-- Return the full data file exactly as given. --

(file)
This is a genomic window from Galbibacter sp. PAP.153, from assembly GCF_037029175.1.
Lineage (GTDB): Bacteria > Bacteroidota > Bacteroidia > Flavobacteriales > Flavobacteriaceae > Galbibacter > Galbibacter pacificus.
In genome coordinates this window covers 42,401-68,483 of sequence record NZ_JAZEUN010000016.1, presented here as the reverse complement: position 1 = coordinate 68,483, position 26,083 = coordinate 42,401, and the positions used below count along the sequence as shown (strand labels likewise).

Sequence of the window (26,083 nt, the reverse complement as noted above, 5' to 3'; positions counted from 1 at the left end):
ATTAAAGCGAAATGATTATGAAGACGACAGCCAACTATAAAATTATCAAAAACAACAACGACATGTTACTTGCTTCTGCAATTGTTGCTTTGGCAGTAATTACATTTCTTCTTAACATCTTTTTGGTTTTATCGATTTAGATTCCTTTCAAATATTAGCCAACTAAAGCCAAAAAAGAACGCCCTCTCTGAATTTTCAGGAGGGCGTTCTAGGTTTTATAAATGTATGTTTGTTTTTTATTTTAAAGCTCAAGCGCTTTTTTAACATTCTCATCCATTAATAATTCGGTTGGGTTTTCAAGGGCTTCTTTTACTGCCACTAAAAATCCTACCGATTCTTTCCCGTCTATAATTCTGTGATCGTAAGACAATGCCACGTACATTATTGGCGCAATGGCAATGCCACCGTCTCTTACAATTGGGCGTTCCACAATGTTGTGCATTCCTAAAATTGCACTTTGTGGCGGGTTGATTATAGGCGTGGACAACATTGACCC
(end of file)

This is a genomic window from Galbibacter sp. PAP.153, from assembly GCF_037029175.1.
Lineage (GTDB): Bacteria > Bacteroidota > Bacteroidia > Flavobacteriales > Flavobacteriaceae > Galbibacter > Galbibacter pacificus.
In genome coordinates this window covers 42,401-68,483 of sequence record NZ_JAZEUN010000016.1, presented here as the reverse complement: position 1 = coordinate 68,483, position 26,083 = coordinate 42,401, and the positions used below count along the sequence as shown (strand labels likewise).

Sequence of the window (26,083 nt, the reverse complement as noted above, 5' to 3'; positions counted from 1 at the left end):
ATTAAAGCGAAATGATTATGAAGACGACAGCCAACTATAAAATTATCAAAAACAACAACGACATGTTACTTGCTTCTGCAATTGTTGCTTTGGCAGTAATTACATTTCTTCTTAACATCTTTTTGGTTTTATCGATTTAGATTCCTTTCAAATATTAGCCAACTAAAGCCAAAAAAGAACGCCCTCTCTGAATTTTCAGGAGGGCGTTCTAGGTTTTATAAATGTATGTTTGTTTTTTATTTTAAAGCTCAAGCGCTTTTTTAACATTCTCATCCATTAATAATTCGGTTGGGTTTTCAAGGGCTTCTTTTACTGCCACTAAAAATCCTACCGATTCTTTCCCGTCTATAATTCTGTGATCGTAAGACAATGCCACGTACATTATTGGCGCAATGGCAATGCCACCGTCTCTTACAATTGGGCGTTCCACAATGTTGTGCATTCCTAAAATTGCACTTTGTGGCGGGTTGATTATAGGCGTGGACAACATTGACCC